Psychosocial stress, hypothalamic pituitary adrenal (HPA) axis function, and cardiometabolic health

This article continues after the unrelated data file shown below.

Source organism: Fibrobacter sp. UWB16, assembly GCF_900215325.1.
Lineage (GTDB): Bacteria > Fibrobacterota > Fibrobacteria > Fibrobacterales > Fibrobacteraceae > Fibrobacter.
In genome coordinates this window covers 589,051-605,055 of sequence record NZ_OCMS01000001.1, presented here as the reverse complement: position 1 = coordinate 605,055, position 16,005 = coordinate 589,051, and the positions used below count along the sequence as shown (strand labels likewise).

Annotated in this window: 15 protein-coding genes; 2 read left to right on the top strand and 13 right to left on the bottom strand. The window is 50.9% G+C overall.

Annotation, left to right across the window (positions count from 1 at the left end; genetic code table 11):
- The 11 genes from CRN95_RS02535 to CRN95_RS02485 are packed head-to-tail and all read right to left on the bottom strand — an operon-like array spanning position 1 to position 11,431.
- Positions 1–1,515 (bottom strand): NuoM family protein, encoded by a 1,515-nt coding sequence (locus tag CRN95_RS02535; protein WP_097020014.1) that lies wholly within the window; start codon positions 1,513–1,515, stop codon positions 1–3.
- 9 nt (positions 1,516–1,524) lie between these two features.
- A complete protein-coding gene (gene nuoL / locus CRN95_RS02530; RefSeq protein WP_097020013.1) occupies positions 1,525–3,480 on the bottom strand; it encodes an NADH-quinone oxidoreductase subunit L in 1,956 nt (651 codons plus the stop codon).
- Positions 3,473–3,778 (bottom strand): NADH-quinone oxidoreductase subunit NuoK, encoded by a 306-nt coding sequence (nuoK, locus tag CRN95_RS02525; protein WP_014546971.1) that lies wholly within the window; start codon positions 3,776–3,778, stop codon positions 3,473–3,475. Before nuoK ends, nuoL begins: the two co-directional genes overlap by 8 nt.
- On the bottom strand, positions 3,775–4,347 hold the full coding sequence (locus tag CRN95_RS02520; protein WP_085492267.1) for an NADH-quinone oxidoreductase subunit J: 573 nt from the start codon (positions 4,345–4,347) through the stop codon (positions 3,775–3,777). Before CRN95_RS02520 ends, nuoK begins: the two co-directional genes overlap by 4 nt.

This dissertation examines the contribution of various psychological and social stressors to indicators of cardiovascular and metabolic function and disease. It also investigates the role of altered hypothalamic pituitary adrenal (HPA) axis activity as a mechanism by which psychosocial stress may influence cardiometabolic health. Grounded in the framework of the allostatic load model, studies 1-3 build on each other to assess the interplay between various types of stress, HPA axis indicators, and cardiometabolic health outcomes among diverse populations. Study 1 examines the association of perceived everyday discrimination and hair cortisol concentration, a stable indicator of retrospective cortisol output indexed over several months. The analyses focus on racial group differences, finding that perceived discrimination scores were associated with elevated hair cortisol concentration for African American adults but not White adults. Given that both groups reported similar discrimination frequency scores, this finding suggests that more qualitative characteristics of discrimination may be particularly salient to HPA axis output among African Americans. Study 2 moves one step past the stress-HPA axis association by examining the role that elevated HPA axis activity plays in the association between perceived stress and metabolic syndrome severity. This study found that psychological resilience protected against the association of elevated perceived stress with increased metabolic syndrome severity via elevated hair cortisol concentration. Study 3 uses the same resilience-based framework as study 2, but does so in a national longitudinal cohort of U.S. adults. Using daily diary entries and salivary cortisol analysis, this study examines unique effects of daily stressor frequency and severity on cardiovascular and metabolic disease prevalence 5-8 years later. Study 3 also tests whether flattened diurnal salivary cortisol slopes mediator effects of stressor frequency and severity on cardiometabolic conditions, and examines a latent resilience resources variable as a potential buffer of the daily stress-cardiometabolic disease relationship. Findings indicate that greater perceived stressor severity and flattened diurnal cortisol slopes predict greater cardiometabolic disease prevalence later in life. Taken together, this collection of studies provides evidence supporting the contribution of greater psychosocial stress to impaired cardiovascular and metabolic health, and suggests that the HPA axis plays a significant role.